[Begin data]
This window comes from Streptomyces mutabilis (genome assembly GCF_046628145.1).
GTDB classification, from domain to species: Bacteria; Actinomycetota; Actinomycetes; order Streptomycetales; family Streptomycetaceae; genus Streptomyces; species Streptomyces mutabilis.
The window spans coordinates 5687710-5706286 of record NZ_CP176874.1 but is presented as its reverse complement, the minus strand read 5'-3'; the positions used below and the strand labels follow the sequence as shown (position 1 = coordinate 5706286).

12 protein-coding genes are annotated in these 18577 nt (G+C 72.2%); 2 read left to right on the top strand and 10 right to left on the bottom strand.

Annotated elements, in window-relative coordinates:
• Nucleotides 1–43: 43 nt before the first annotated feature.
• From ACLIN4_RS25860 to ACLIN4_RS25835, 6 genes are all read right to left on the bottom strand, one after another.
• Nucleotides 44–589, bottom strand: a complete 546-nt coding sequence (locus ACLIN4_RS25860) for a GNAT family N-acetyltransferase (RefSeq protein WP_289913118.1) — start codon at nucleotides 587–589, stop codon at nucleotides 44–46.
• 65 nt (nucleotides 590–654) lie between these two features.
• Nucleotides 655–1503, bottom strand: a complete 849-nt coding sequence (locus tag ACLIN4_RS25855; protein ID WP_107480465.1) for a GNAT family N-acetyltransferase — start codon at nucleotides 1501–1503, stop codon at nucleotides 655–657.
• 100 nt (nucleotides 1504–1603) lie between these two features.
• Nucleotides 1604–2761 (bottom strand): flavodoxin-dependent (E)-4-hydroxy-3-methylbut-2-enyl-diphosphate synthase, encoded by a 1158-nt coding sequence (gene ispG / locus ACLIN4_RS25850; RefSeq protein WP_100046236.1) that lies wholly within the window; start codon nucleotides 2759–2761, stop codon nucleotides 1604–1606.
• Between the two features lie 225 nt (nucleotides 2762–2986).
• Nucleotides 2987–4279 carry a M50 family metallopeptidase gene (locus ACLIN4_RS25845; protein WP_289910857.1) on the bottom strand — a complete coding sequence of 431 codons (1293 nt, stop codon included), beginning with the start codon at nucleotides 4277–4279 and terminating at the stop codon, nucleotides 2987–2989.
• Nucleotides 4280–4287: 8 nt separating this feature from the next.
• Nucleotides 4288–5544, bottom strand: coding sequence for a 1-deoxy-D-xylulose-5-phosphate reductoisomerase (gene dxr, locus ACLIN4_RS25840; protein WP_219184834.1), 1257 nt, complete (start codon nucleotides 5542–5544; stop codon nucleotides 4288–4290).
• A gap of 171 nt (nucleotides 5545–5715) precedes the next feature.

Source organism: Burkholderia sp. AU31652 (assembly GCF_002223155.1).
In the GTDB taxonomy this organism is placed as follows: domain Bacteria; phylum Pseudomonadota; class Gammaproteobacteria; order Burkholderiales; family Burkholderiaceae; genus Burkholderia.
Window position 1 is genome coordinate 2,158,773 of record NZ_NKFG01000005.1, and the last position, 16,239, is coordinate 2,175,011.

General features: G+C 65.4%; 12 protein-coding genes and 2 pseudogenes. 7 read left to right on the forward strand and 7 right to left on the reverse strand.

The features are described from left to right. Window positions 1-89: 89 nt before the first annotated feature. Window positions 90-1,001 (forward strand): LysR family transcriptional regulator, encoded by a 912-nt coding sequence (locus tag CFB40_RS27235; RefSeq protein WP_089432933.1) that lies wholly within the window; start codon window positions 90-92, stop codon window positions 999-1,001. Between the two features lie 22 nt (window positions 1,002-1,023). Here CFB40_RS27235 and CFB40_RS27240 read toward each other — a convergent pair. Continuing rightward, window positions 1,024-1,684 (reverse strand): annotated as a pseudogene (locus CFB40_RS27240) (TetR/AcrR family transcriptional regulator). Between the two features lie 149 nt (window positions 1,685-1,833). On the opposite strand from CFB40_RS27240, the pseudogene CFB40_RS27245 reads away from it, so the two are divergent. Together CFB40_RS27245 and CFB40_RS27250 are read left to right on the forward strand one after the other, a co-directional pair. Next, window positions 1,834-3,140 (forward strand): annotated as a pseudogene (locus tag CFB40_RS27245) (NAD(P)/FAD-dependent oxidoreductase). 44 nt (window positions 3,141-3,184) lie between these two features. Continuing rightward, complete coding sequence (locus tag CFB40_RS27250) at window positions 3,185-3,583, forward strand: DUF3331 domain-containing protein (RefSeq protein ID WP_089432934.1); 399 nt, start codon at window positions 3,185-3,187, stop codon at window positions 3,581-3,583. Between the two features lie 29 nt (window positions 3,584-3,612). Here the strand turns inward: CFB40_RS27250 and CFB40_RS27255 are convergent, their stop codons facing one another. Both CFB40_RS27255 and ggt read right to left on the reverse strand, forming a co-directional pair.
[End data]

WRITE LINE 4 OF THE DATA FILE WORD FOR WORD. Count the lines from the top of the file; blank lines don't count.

12 protein-coding genes are annotated in these 18577 nt (G+C 72.2%); 2 read left to right on the top strand and 10 right to left on the bottom strand.